Anti-tumor Activity Duocarmycin SA Atomic interactions To get a glimpse of the Structural Biology approach, I will now show you an example from the cancer research in our laboratory. 2nd SLIDE- TITLE I will describe how taking a snapshot of the atomic structure of two molecules at the moment when they are communicating can be used to understand how an extremely potent anticancer agent is targeted to a precise location on a molecule of DNA.  First item In this picture the green and pink sticks represent the atomic structure of one small portion of a DNA sequence from a gene. If you look carefully, you can see the well-known features of the intertwined DNA double helix in these atoms. 2nd and 3rd item The blue sticks that are placed within the cloud represent the atoms of the anticancer drug duocarmycin SA. The simple stick representation is used to help visualize the molecules but in fact, the cloud is a much more realistic representation of the atoms. 4th item This picture show how well the drug and the DNA fit together, like a key in a lock. This gives a graphic representation of one of the key elements of designing a drug: the need to make the shape of the drug complementary the target. Many of the other key elements needed for drug design require an even deeper level of inspection of the structure of the molecule. Next items- show small box and build the new larger box including the picture inside We will zoom in closer to the atoms for a better view. At this level of magnification we can examine the details of the interactions between each atom in the drug and DNA target. Next item- label “atomic interactions” In this picture, the critical information is where the surface of the clouds come close to the sticks. It is here at this level of ultra magnification where we can really fine tune the details of the drug to generate the specificity that is needed to ensure there are no side effects to a drug. Lights up to talk Structural Biology is providing a whole new strategy for the design of drugs with higher specificity and fewer side effects than has been achievable with traditional approaches where hundreds or even thousands of random drug candidates must be scanned. There is tremendous excitement in univeristies and the pharmaceutical industry because this structure-based drug design strategy will save huge amounts of time and money in the effort to develop new therapeutics for the clinic. I look forward with anticipation to the opening of the new building when we will be placed in close juxtaposition with many of the most exciting laboratories on campus. I hope I have given you a sense of our excitement over the vast possibities of using the structural biology approach for advancing medicine and biology.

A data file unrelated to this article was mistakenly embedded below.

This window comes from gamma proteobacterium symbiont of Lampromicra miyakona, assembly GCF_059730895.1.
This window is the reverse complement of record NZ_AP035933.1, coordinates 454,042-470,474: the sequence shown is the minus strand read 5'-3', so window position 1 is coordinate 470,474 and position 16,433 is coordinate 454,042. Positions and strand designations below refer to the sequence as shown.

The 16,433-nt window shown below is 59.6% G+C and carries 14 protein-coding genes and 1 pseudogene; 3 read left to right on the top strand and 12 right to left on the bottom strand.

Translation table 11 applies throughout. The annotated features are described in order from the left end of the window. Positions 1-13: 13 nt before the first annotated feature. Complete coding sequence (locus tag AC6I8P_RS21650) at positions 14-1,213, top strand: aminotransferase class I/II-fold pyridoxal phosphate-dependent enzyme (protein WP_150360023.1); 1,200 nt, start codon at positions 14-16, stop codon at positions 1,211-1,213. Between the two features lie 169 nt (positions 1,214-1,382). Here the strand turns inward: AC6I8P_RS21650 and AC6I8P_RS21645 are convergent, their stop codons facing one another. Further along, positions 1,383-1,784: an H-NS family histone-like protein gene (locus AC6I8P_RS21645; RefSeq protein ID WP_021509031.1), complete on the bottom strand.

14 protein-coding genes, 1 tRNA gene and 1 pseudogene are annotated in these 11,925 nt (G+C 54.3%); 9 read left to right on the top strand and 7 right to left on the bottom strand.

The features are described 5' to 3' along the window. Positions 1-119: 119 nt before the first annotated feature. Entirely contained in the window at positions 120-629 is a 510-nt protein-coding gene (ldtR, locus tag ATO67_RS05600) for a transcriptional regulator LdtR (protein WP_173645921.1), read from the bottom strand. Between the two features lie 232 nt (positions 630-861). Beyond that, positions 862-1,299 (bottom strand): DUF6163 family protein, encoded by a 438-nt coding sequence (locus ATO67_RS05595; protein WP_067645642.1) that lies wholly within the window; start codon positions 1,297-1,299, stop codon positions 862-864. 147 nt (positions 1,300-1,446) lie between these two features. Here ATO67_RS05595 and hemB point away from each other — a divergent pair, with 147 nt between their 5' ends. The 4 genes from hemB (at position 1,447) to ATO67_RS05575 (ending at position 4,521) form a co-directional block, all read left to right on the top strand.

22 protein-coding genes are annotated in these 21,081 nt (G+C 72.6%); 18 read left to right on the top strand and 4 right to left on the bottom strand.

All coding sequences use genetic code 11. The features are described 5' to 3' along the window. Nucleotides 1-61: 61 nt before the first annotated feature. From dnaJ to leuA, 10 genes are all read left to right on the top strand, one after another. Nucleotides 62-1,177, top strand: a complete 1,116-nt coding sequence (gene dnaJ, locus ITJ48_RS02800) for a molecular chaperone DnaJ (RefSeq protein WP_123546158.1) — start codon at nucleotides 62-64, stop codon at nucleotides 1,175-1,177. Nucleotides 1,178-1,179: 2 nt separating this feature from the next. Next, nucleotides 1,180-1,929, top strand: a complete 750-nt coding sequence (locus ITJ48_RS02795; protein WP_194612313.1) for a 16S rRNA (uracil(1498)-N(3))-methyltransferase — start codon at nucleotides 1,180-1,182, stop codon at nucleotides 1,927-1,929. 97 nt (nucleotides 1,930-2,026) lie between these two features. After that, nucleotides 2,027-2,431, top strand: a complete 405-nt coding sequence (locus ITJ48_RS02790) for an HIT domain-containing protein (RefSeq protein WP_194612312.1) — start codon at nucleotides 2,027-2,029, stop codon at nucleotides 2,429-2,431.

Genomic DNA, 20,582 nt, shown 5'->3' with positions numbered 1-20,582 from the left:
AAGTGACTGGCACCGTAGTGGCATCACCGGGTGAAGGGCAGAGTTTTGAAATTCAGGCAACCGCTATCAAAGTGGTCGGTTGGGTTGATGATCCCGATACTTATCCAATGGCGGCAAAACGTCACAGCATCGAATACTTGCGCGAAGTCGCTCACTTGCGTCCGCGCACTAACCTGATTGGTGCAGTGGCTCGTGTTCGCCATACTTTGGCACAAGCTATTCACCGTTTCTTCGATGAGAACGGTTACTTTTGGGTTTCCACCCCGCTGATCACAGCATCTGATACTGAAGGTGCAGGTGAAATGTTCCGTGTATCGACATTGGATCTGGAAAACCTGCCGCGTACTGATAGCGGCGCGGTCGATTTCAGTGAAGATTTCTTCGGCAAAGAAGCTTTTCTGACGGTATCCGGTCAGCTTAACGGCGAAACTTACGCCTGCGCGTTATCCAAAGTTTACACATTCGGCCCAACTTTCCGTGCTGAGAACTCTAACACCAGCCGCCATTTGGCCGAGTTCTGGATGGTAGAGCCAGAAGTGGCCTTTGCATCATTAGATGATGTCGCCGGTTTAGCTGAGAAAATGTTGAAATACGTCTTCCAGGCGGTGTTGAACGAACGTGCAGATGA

5 Biological linguistics
RPA NER BER RR I dinked around w/colors, but there’s a plain white version at the very end if you prefer. Also, see next slide for an animated version Molecule Structural Genomics Pathway Structural Proteomics Activity Systems Biology

6 Techniques propel discoveries
NMR Spectroscopy X-ray Crystallography Computation Atomic maps

7 Experimental Buffet RPA-A Fluorescence Intensity RPA-B RPA-AB
Ratio of T-ag/RPA

8 3D Molecular Structures
X-ray X-rays Diffraction Pattern Direct detection of atom positions Crystals NMR Indirect detection of H-H distances In solution

9 Flavours… X-ray- highest resolution, automation
NMR- enables solution variations; direct tap on motions and on weak interactions Computation- fundamentals of structure, dynamics

10 Need to incorporate motion
Structures breathe Need to incorporate motion

11 Challenges… 3D structures are static Biological process (recognition, interaction, chemistry) are dynamic New methods for molecular motions

12 Plasmodium falciparum
Malaria Plasmodium falciparum Plasmodium vivax Plasmodium ovale Plasmodium malaria ~40/400 are vectors Anopheles gambiae

13 Biology of model organisms - relevance to the malaria parasite?
Baldauf, Science 300, 1703 (June 2003) “…from yeast to man” Plasmodium Trypanosoma

14 Example 1